Earlier this month, tongues across the country wagged over Miami Heat star LeBron James’ less-than-impressive outing in the NBA Finals. Now, weeks later, results of a new Stanford study are making me wonder: Might James have done better if he had just gotten more sleep?
In a paper appearing in the journal SLEEP, Cheri Mah and colleagues – who comprise one of the only research groups in the country to study the effect of sleep on athletes – looked at whether an increase in total sleep time improved the on-the-court performance of members of Stanford’s men’s basketball team. Their findings? During the period in which they got 10 or more hours of total sleep, the players ran faster sprints and improved their shooting accuracy during practice, and they reported lower levels of fatigue. The research suggests, Mah told me, that sleep is an important factor in reaching peak athletic performance.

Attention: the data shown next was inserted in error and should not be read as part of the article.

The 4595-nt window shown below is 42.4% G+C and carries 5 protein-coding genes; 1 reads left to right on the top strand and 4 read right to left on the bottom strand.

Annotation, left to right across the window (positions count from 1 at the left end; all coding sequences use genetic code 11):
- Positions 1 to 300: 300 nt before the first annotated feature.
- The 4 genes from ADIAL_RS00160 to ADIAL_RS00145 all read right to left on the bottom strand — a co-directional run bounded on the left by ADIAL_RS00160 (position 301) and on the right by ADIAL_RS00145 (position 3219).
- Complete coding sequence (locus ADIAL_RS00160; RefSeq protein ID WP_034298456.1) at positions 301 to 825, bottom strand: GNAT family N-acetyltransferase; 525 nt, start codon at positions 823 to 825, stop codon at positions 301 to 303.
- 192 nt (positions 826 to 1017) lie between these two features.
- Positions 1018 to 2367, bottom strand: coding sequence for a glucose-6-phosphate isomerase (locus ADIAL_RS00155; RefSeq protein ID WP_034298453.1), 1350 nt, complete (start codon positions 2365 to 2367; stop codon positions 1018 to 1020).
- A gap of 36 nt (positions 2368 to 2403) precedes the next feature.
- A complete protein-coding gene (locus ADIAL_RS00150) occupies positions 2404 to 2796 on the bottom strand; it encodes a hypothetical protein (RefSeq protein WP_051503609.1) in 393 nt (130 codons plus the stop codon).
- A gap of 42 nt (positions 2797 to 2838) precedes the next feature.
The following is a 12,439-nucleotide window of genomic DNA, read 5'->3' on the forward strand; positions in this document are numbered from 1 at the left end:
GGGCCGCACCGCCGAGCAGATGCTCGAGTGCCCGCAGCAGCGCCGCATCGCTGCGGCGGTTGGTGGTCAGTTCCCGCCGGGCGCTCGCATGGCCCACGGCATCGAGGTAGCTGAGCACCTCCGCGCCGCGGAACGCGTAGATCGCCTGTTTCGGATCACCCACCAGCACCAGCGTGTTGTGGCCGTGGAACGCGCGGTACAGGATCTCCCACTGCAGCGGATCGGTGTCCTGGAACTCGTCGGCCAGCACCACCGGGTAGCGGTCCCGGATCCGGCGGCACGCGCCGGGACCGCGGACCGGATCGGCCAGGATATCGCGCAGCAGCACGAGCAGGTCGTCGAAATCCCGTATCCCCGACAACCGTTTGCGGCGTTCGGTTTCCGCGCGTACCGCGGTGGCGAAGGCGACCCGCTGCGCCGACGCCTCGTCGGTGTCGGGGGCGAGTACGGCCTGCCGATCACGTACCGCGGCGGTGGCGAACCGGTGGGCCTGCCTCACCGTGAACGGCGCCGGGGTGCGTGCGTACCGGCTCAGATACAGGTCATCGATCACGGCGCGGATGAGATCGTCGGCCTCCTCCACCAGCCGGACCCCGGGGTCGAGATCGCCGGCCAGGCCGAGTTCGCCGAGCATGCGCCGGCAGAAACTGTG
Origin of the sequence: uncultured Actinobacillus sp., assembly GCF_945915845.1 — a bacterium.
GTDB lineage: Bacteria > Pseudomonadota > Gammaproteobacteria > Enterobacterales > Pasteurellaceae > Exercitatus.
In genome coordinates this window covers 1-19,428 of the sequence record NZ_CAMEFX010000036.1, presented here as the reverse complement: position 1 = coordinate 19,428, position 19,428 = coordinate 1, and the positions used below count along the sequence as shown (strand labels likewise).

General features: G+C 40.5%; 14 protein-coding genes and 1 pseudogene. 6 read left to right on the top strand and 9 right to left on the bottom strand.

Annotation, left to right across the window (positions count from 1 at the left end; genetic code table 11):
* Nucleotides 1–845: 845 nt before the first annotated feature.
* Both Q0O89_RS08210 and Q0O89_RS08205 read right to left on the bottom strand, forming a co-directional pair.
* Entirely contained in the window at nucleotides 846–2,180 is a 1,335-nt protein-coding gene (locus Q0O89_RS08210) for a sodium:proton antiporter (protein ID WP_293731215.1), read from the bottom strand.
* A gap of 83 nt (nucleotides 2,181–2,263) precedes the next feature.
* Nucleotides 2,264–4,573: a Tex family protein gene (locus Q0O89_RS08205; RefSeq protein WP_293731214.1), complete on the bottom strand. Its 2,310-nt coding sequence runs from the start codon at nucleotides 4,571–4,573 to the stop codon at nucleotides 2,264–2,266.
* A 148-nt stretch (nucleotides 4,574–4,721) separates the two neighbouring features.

Sleep doesn’t have the same focus among athletes and trainers as things like nutrition and physical training, Mah says – but perhaps it should. Since the early 2000s, Mah and colleagues have been investigating sleep extension in other Stanford sports teams, including football, tennis, and swimming, and preliminary findings have mirrored what is seen in this publication: More sleep leads to better performance.
Mah is continuing her work in this area and hopes to soon turn her attention to quality, not just quantity, of athletes’ sleep. She now consults on sleep issues with several Stanford sports teams, as well as some professional hockey, football and basketball teams, and she believes her findings may be applicable to recreational athletes and those at the high school, semi-pro or professional level. (James, are you listening?)